Background: Heroin injection is emerging as a significant dimension of the HIV epidemic in Kenya. Preventing transitions to injecting drug use from less harmful forms of use, such as smoking, is a potentially important focus for HIV prevention. There is, however, little evidence to support comprehensive programming in this area, linked to a shortage of analysis of the social and structural context for transitions, particularly in low-income settings. We explore accounts of transitions from smoking to injecting in Kenya to understand the role of individual, social and structural processes.
Methods: We combine data from two separate studies conducted in Kenya: an in-depth qualitative study of HIV care access for people who inject drugs (study 1) and an ethnographic study of the political economy of the heroin trade in Kenya (study 2). In-depth interviews with PWID and community observation from study 1 are triangulated with accounts from stakeholders involved in the heroin trade and documentary data from study 2.
Results: People who inject drugs link transitions to injecting from smoking to a range of social and behavioural factors, as well as particular aspects of the local drug supply and economy. We present these results in the form of two narratives that account for factors shaping transitions. A dominant narrative of 'managing markets and maintaining a high' results from a process of trying to manage poverty and a shifting heroin supply, in the context of deepening addiction to heroin. A secondary narrative focuses on people's curiosity for the 'feeling' of injecting, and the potential pleasure from it, with less emphasis on structural circumstances.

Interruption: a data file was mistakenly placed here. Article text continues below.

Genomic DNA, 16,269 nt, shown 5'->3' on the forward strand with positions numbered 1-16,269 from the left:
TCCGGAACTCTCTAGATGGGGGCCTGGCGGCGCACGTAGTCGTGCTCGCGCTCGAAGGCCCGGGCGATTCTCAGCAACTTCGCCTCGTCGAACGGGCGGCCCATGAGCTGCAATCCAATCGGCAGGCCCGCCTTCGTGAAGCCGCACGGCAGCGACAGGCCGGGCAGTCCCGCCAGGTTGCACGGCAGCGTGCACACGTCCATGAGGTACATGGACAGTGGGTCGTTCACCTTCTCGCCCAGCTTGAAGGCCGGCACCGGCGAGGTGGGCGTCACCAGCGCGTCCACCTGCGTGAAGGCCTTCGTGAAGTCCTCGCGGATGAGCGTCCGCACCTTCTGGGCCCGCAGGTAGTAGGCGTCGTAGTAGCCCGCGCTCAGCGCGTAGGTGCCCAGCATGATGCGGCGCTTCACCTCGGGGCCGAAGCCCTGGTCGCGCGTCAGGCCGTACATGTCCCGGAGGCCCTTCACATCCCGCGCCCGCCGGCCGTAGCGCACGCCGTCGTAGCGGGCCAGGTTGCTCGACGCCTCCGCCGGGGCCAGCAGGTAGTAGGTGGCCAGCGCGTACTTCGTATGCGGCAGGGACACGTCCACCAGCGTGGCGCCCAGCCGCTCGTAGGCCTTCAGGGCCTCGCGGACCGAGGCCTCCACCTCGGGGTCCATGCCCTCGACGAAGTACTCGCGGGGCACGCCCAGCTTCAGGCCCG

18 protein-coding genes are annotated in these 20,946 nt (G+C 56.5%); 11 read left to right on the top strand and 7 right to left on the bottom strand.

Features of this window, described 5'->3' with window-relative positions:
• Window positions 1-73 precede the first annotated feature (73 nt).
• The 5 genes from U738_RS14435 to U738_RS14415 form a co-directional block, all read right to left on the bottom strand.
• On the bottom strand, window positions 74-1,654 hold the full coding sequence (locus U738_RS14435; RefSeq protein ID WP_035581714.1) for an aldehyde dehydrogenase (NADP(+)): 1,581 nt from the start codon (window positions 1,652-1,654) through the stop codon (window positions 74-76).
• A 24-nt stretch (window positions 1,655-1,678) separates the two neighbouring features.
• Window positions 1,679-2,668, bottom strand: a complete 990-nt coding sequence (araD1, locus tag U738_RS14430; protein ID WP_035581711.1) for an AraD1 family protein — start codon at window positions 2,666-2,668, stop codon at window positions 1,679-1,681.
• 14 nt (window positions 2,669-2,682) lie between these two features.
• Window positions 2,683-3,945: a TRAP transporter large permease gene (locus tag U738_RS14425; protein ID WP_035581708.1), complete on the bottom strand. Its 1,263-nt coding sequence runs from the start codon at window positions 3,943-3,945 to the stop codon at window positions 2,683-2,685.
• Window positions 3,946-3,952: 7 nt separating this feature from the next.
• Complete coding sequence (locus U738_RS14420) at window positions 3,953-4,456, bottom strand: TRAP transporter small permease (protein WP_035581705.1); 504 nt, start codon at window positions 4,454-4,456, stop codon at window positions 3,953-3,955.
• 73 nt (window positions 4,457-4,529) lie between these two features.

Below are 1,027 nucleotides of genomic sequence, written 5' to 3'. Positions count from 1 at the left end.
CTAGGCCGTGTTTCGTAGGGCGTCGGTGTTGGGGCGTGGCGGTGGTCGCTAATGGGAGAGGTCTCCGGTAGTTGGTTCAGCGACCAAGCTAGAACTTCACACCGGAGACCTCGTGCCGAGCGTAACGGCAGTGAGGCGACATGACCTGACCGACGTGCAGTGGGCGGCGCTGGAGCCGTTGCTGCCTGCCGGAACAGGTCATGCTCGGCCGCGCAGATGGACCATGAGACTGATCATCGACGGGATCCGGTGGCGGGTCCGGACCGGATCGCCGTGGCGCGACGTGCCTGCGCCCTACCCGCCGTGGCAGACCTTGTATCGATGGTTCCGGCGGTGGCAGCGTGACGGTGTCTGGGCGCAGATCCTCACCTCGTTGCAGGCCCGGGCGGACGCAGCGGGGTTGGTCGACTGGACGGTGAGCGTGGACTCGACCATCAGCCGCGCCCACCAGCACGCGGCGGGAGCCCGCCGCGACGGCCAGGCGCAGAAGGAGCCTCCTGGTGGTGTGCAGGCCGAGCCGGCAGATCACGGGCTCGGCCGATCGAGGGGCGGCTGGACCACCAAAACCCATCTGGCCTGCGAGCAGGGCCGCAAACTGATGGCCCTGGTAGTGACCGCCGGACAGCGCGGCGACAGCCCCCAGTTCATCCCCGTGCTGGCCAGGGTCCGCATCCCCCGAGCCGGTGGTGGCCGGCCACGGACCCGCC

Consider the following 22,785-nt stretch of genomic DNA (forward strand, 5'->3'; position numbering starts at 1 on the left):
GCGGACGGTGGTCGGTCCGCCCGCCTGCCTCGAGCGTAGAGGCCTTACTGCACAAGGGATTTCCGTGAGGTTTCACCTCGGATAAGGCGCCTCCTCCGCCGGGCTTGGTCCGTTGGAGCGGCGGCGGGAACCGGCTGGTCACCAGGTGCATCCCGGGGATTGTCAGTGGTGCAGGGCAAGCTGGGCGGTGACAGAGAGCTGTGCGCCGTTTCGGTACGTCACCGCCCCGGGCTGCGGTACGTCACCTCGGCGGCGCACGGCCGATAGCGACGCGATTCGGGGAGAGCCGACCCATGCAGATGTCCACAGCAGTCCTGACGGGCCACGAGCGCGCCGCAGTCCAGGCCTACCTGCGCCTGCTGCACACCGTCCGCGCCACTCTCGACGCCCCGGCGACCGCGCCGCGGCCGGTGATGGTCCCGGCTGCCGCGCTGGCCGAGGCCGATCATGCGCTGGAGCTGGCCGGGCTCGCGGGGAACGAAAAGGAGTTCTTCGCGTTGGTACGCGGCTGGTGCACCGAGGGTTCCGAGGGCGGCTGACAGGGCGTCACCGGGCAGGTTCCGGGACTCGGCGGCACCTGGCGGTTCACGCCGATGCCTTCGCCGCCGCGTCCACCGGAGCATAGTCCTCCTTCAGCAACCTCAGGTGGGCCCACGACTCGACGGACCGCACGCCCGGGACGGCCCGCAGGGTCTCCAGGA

Conclusions: The narratives we describe represent pathways through which structural and social factors interact with individual experiences of addiction to increase the risk of transitions to injecting. In response, HIV and harm reduction programmes need combinations of different strategies to respond to varied experiences of transitions. These strategies should include, alongside behaviour-oriented interventions, structural interventions to address economic vulnerability and the policing of the drug supply.